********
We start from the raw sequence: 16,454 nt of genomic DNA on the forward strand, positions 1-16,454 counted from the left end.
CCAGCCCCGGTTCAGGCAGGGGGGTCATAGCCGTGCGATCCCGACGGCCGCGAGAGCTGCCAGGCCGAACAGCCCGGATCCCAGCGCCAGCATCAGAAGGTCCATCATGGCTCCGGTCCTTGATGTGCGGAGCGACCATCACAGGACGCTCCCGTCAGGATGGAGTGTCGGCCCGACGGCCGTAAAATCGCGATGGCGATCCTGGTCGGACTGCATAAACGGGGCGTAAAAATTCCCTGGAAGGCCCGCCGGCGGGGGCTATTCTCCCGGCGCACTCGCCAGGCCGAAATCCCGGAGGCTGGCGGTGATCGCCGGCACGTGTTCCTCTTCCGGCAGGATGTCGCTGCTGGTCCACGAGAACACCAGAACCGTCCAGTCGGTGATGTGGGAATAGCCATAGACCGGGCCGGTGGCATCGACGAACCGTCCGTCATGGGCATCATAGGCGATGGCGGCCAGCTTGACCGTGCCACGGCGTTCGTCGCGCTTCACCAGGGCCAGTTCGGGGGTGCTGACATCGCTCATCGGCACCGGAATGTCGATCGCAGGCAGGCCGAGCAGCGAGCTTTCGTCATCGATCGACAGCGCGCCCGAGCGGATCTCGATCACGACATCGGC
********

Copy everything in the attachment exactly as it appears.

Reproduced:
We start from the raw sequence: 16,454 nt of genomic DNA on the forward strand, positions 1-16,454 counted from the left end.
CCAGCCCCGGTTCAGGCAGGGGGGTCATAGCCGTGCGATCCCGACGGCCGCGAGAGCTGCCAGGCCGAACAGCCCGGATCCCAGCGCCAGCATCAGAAGGTCCATCATGGCTCCGGTCCTTGATGTGCGGAGCGACCATCACAGGACGCTCCCGTCAGGATGGAGTGTCGGCCCGACGGCCGTAAAATCGCGATGGCGATCCTGGTCGGACTGCATAAACGGGGCGTAAAAATTCCCTGGAAGGCCCGCCGGCGGGGGCTATTCTCCCGGCGCACTCGCCAGGCCGAAATCCCGGAGGCTGGCGGTGATCGCCGGCACGTGTTCCTCTTCCGGCAGGATGTCGCTGCTGGTCCACGAGAACACCAGAACCGTCCAGTCGGTGATGTGGGAATAGCCATAGACCGGGCCGGTGGCATCGACGAACCGTCCGTCATGGGCATCATAGGCGATGGCGGCCAGCTTGACCGTGCCACGGCGTTCGTCGCGCTTCACCAGGGCCAGTTCGGGGGTGCTGACATCGCTCATCGGCACCGGAATGTCGATCGCAGGCAGGCCGAGCAGCGAGCTTTCGTCATCGATCGACAGCGCGCCCGAGCGGATCTCGATCACGACATCGGC